45 Fall Superfoods That Won’t Break the Bank

A shopping cart full of fancy foods can really put a dent in one’s budget. There’s no denying that some super healthy foods are also super pricey. But there’s also no denying that grocery stores offer many choices, and stocking up on superfoods without going broke is actually a realistic possibility.

24/7 Tempo compiled a list of affordable fall superfood by first identifying produce that are in season in the fall according to the United States Department of Agriculture. Prices are primarily simple weighted average prices for non-organic produce from the USDA’s National Retail Report for specialty crops for the period between Aug. 17 and Aug. 29.

No doubt, you’ve come across the comparison of what $5 can get you in terms of food — be it at a fast food menu item or between a pound or two of Apples — and we’re not even talking organic. But not all healthy foods are so expensive. This is a common misconception, and it’s not the only one – these are at least 28 myths that can end up packing on pounds.

A limited budget doesn’t have to keep you from a healthy diet. “Superfoods” is a term used to describe items that have few calories and little to no sugar or salt but contain an abundance of healthy boosters.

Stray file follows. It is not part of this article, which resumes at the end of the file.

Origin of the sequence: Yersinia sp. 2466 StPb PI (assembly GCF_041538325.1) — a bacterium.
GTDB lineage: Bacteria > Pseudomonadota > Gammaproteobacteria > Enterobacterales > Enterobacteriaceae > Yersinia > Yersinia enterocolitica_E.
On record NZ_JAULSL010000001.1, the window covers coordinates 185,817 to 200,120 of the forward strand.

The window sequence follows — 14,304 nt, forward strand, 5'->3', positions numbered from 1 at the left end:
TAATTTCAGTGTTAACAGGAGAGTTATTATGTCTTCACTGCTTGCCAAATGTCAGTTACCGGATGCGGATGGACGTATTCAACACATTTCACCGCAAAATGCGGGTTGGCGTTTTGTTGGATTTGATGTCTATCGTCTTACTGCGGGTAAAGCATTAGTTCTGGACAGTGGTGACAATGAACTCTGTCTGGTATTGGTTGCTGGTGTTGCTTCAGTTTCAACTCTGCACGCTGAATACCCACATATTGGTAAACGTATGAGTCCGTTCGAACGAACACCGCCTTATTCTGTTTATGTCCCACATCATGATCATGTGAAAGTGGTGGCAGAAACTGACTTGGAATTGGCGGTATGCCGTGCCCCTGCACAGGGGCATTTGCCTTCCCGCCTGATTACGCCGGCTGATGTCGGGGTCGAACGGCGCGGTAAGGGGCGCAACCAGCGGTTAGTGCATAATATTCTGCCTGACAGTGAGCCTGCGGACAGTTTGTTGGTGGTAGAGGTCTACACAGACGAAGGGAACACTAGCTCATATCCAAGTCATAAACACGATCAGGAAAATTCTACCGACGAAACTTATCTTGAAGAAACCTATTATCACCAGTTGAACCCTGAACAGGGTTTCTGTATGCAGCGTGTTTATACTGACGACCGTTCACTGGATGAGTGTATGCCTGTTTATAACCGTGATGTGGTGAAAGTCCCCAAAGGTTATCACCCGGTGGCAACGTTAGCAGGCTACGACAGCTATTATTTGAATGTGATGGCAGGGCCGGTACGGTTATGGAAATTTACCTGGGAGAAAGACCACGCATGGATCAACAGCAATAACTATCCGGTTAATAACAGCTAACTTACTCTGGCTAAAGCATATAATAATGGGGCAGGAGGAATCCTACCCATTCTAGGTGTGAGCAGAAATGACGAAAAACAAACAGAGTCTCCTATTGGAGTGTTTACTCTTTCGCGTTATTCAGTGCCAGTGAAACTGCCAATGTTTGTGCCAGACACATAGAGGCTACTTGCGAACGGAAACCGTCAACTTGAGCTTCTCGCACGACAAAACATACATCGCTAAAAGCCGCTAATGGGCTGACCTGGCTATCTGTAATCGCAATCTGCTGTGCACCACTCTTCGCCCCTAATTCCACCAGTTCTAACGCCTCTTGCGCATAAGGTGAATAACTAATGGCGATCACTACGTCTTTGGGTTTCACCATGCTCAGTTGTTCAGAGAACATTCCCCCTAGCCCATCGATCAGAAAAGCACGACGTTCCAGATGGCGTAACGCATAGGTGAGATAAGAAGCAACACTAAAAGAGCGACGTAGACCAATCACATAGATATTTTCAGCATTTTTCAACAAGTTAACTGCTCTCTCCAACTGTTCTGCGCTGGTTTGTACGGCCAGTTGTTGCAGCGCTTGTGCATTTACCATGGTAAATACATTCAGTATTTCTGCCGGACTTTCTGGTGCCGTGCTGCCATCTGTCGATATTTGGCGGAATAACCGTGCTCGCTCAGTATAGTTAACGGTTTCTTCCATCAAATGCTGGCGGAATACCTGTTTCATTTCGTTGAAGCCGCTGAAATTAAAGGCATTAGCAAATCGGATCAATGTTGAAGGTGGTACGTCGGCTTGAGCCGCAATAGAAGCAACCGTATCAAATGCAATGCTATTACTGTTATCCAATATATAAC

“Superfoods” is not a scientific term, and science is not 100% conclusive about the health benefits of fruits and vegetables labeled as such. What’s certain is that these foods have high amounts of vitamins and minerals, which, collectively, support the immune system and help fight disease.

Methodology 

To compile a list of affordable fall superfoods, 24/7 Tempo first identified produce that are in season in the fall according to the United States Department of Agriculture. We then consulted a clinical nutritionist and reviewed several sources, including the National Institutes of Health and online reviews of medical research on the benefits these fruits and vegetables offer.

Prices are primarily simple weighted average prices for non-organic produce from theUSDA’s National Retail Report for specialty crops for the period between Aug. 17 and Aug. 29.

Prices for items not covered in the report were sourced from Walmart, the country’s largest grocery retailer, ShopRite, a supermarket cooperative with more than 250 units in six Eastern states, or the USDA Economic Research Service’s Consumer Price Index. Produce prices change constantly according to weather conditions and other factors and prices vary from region to region.